On Tie Bars And Being Very Iven
Suits that suggest civility, power, authority, diplomacy and self-control are the real signatures of Hugo Boss, Brunello Cucinelli and Iven Alger. And if a man wants to interview for a job, runs for the presidency or wants to be respected in the boardroom, he had better be looking in the direction of Iven Alger's bespoke suits . With them, extra sartorial elegance has been thrown into the suits. And it's fast becoming an all-time stop for men's suits when it comes to luxury suiting.
Some men want to wear the suits because they like them. Some want to wear their own because they conform with the rules. For me, dressing up in cloths (or suiting up) should be about knowing what should be known in order to dress well and look stylish. I will never allow my clients to become fashion victims. That is why I charge them to dress them well.
I understand too well that people do not like rules and guidelines when it comes to fashion and style. But, there is one style gospel I have always preached and that is: whatever appearance you are putting on, let it be synonymous with taste and style. Look so dapper that these two yield the same sequenced and significant skill.
From the face's shape, the neck's height, the hair's color, the width of the shoulder, the torso's structure, the rises, down to the foot size, I have helped my clients in defining their true and exact style analyses and personalities. And this is a unique process that has helped them in creating a good style.
With suiting, it is about understanding the power of colour, proportion, the prerogatives of patterns and scales, and the manner in which they are associated with suit, dress shirts, neck ties, tie bars, collars and the pockets squares among other details.
Now, because we are talking about tie bar etiquette and the art of being ''Very Iven'' here, I would not want to shift focus and delve far deep into what shirts or shoes to wear and which ones not to wear. We will, of course, be talking about ties and tie bars (or tie clips) only. The many wrong ways men wear their tie bars is the reason for writing this article. Several men have fallen short of this style faux pas. If you are one of them, it is a good job you are reading this.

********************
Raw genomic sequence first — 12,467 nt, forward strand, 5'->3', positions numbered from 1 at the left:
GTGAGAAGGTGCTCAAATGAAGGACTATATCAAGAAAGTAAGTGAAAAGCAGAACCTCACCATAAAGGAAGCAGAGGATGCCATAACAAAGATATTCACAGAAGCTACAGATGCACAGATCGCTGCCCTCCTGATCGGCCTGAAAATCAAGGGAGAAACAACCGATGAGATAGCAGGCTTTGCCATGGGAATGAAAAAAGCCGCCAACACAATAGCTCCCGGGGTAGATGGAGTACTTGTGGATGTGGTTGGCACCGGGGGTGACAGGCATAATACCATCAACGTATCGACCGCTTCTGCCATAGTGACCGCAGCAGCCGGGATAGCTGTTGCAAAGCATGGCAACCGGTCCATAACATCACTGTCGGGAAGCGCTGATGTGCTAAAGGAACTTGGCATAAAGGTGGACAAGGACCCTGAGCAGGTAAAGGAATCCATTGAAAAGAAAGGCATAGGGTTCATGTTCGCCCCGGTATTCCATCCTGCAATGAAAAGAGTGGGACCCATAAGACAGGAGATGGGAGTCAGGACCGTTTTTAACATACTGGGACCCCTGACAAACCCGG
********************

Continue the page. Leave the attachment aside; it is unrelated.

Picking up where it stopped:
Before anything, having the right collar for the right face shape is the utmost harmony a man can create for himself. If you can not do this as a gentleman, seek the help of an image consultant. Your stylist should be able to assist you in determining your face shape whether it is round, square, oblong, diamond, heart, oval or rectangular. It is this result that supports the process of identifying what collar of shirts is appropriate for your face shape.
Another is selecting the right tie size for the right collar size. Something many men do not pay attention to. If you must know, this is actually a rule of thumb. If you did not know this, like I said earlier, it is a good job you are reading this. When wearing your tie with a suit jacket, ensure the jacket lapel is equal in width with that of tie. It is a point that attracts a beautiful view to a man and one good way to know if you have time for the minute details.
As part of the tie bar etiquette, all gentlemen should bear it in mind that the tie bar or clip is worn on your tie between the third and fourth buttons of your shirts. Or, half of the whole measurement of the face from the hair line to the chin. This method is used mostly by image/style consultants and it won't take the tie any further or less from the former place. Whenever a waist coat is worn, there is no need for a tie bar. Apparently, the waist coat is doing the same job as the tie bar which is holding the tie close to the body. Stay clear of tie bars that extend beyond the width of your ties.
When a man fully understands the suiting rule, he can then learn to break them. But, breaking the suiting rules does not mean wearing a skull tie bar to a job interview or a business networking group presentation. It simply means learning how to be
Thanks for dropping by. I hope you did enjoy reading this.
Photography by Bface